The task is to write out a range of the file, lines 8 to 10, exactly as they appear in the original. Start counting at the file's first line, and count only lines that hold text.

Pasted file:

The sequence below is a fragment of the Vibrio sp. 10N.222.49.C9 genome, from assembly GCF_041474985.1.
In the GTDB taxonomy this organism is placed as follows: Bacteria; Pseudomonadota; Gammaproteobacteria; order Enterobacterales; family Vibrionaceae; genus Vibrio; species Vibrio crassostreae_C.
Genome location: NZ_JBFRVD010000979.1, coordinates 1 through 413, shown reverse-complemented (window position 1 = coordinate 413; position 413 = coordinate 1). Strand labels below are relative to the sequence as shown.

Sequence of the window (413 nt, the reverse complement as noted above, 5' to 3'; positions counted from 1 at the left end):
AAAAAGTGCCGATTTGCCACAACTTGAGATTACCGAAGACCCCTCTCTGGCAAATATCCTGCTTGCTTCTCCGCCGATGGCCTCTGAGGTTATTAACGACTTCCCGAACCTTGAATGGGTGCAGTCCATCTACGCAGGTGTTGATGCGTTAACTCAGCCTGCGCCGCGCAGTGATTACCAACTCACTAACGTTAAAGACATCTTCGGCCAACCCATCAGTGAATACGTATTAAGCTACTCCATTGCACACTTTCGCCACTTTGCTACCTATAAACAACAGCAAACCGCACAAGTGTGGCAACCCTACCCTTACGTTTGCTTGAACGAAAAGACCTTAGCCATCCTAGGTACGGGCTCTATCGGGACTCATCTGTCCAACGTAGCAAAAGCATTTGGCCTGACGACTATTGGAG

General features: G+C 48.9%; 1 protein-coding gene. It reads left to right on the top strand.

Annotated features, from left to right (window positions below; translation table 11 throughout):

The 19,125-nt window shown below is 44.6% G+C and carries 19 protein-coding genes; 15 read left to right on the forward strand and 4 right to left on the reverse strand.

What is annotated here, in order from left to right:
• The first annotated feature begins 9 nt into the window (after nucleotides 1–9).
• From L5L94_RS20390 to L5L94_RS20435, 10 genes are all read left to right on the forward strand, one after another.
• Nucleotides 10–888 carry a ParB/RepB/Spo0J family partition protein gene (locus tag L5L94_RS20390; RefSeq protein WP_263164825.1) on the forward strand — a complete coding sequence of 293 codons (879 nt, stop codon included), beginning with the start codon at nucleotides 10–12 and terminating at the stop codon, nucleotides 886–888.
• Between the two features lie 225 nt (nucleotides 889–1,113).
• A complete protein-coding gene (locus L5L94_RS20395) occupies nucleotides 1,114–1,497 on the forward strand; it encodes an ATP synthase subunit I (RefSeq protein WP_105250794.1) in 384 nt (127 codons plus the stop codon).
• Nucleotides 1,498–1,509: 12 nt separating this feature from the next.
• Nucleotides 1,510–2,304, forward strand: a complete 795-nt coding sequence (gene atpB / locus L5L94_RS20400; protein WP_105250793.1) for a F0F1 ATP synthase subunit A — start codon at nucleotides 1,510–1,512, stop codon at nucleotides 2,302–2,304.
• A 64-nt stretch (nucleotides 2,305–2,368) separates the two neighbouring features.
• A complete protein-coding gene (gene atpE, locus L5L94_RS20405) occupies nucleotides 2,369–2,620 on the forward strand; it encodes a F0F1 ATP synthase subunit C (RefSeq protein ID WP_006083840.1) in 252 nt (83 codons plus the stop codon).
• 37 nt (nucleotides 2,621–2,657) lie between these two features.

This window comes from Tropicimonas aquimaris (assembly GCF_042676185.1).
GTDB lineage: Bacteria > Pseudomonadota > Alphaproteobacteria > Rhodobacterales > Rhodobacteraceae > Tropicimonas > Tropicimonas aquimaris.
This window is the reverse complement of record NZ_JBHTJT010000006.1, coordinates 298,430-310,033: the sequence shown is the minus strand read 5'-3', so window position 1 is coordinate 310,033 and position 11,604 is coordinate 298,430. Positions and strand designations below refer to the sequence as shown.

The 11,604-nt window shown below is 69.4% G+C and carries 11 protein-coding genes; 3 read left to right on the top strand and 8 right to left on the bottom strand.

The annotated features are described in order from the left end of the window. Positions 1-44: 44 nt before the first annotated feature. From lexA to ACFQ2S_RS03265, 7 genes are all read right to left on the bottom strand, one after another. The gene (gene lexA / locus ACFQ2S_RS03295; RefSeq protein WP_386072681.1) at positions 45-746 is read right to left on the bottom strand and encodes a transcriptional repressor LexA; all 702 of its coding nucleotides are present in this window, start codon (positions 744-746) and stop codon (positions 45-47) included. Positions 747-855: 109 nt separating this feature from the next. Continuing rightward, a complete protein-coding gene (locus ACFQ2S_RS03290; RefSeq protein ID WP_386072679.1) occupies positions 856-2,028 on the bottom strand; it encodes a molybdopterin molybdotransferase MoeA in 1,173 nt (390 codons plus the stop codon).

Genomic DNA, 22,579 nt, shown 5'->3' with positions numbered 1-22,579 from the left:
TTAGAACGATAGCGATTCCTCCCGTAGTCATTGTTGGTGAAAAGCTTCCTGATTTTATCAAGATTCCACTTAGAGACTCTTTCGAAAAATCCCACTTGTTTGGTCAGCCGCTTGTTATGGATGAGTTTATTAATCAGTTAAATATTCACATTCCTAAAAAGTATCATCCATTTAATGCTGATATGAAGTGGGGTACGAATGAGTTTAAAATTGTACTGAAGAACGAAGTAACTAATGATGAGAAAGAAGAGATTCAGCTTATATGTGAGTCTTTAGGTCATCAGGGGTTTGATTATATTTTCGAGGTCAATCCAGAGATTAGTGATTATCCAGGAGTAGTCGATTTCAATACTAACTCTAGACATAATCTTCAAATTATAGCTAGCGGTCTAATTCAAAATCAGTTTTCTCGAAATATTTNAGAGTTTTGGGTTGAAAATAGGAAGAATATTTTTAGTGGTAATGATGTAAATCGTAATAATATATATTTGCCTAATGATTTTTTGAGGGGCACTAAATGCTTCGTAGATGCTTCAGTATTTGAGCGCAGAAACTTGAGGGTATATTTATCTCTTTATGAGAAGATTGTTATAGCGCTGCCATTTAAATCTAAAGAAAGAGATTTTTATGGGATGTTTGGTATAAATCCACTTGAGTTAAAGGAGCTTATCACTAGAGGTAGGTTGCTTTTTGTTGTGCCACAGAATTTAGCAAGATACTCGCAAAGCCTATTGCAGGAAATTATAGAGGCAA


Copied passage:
The 19,125-nt window shown below is 44.6% G+C and carries 19 protein-coding genes; 15 read left to right on the forward strand and 4 right to left on the reverse strand.

What is annotated here, in order from left to right:
• The first annotated feature begins 9 nt into the window (after nucleotides 1–9).